Let's start by configuring Slack. To setup Slack, you need your Slack Administrator to give you the webhoo URL to post to a channel. You can follow these instructions to obtain this information.
To configure a notification channel, go to the 'Bell' icon in your main dashboard. It is on the far left of the screen. Click on the 'Notification Channels' option. In the Notification Channels screen, click 'Add channel'.
In the resulting form, set up the name of your Slack Channel. This shows up in drop-downs throughout your Grafana instance, so choose something descriptive that other users of your Grafana instance can immediately identify with.
Choose 'Slack' as the type and toggle 'Include image' and 'Send reminders' on. Enter the Webhook URL supplied by your Slack Admin and choose a Username that is descriptive to users of your Slack instance. If you want to @-mention someone or a group with your alert post in Slack, you can do so in the 'Mention' field.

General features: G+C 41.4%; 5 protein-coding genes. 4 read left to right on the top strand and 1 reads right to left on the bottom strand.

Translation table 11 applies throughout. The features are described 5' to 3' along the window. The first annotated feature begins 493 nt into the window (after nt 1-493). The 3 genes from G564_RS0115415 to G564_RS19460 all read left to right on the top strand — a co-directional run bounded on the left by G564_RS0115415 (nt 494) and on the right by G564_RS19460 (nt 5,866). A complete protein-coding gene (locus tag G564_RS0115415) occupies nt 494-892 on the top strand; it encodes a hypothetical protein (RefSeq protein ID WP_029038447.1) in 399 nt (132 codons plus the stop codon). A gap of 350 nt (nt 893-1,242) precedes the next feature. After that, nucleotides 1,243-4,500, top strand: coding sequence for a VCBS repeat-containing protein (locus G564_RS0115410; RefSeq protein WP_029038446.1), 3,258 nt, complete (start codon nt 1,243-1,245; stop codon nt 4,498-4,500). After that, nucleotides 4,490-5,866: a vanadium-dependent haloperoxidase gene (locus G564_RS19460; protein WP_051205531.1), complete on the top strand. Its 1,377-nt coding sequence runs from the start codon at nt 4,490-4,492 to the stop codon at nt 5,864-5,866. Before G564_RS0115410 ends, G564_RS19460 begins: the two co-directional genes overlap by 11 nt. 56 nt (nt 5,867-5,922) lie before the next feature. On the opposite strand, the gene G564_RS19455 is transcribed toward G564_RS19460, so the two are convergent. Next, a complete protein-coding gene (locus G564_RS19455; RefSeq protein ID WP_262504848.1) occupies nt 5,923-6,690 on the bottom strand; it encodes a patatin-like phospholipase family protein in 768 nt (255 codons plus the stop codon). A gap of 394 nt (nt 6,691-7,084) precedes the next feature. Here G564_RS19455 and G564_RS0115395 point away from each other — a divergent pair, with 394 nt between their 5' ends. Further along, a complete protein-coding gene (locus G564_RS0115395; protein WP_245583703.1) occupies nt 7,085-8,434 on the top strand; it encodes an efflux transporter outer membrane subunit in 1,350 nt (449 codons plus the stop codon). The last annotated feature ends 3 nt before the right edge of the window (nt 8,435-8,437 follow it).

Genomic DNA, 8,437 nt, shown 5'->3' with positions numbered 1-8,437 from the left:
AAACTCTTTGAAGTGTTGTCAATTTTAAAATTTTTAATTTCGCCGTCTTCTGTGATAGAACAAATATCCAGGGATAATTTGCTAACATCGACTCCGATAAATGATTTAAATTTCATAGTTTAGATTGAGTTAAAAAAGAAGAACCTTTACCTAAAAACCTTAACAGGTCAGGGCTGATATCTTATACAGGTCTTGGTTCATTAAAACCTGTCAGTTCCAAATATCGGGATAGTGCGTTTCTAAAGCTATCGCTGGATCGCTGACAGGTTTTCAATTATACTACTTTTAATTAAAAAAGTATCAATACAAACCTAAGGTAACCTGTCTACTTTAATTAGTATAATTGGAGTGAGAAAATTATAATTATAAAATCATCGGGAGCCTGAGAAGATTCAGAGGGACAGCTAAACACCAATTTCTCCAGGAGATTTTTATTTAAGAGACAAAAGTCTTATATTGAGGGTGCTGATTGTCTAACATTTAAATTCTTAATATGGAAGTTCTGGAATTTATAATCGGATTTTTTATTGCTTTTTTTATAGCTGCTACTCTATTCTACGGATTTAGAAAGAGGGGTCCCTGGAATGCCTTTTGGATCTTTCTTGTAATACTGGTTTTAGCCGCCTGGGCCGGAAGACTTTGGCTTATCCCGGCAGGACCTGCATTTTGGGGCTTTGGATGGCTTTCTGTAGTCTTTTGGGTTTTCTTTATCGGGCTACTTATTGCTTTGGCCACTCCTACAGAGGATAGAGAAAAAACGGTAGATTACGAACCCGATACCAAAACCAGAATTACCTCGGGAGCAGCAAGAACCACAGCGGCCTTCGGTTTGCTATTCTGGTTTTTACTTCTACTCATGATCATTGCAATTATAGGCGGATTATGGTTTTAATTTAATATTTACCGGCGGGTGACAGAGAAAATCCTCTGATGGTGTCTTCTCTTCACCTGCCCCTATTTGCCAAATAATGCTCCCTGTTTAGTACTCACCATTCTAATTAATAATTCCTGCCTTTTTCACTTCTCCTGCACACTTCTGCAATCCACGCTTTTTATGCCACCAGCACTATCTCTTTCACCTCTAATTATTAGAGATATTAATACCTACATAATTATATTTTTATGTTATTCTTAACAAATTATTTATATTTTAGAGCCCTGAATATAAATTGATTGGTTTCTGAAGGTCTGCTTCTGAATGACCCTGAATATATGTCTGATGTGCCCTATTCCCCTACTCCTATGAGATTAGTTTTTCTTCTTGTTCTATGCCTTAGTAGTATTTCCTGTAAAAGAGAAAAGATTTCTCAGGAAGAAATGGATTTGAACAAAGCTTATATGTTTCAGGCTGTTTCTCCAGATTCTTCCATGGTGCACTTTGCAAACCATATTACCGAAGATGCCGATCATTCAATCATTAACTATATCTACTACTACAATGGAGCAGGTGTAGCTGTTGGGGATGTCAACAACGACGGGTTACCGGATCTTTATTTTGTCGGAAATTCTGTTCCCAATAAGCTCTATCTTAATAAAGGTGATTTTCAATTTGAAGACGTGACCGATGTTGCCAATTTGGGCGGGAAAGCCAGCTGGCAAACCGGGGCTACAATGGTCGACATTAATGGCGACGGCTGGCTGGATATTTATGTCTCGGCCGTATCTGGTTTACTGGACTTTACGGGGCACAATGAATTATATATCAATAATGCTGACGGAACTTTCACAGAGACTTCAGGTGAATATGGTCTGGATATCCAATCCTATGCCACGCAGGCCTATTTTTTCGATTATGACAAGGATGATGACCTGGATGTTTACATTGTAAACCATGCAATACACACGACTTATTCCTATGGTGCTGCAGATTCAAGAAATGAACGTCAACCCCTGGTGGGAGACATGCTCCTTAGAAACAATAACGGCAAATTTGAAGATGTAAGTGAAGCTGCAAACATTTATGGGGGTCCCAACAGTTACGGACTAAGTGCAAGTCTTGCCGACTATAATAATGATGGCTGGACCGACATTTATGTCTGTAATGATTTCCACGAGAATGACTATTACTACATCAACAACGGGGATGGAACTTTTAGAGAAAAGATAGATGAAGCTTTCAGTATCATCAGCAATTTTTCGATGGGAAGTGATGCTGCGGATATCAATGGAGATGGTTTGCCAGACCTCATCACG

Your configuration should look like this:
And, you should be able to send a test message to your Slack instance.
Step 3: Connect your Grafana alert to Slack
Now go back to your Graph Visualization and select the 'Alert' tab. In the 'Notifications' section, click on the '+' icon next to 'Send to' and choose the Slack notification channel you just created. Supply a message for your Slack post as well.
At this point, your alert is configured. If you'd like to test it, feel free to change the "90" value you entered for the 'Is Above' field and change it to something below the current threshold. It should trigger a notification like this within five minutes or so:
PagerDuty is a popular choice for managing support and incident responses for medium-large teams. Many of the steps in this section are similar to the steps in the Slack section. With PagerDuty, you need to set up alerts using direct integration with the PagerDuty API.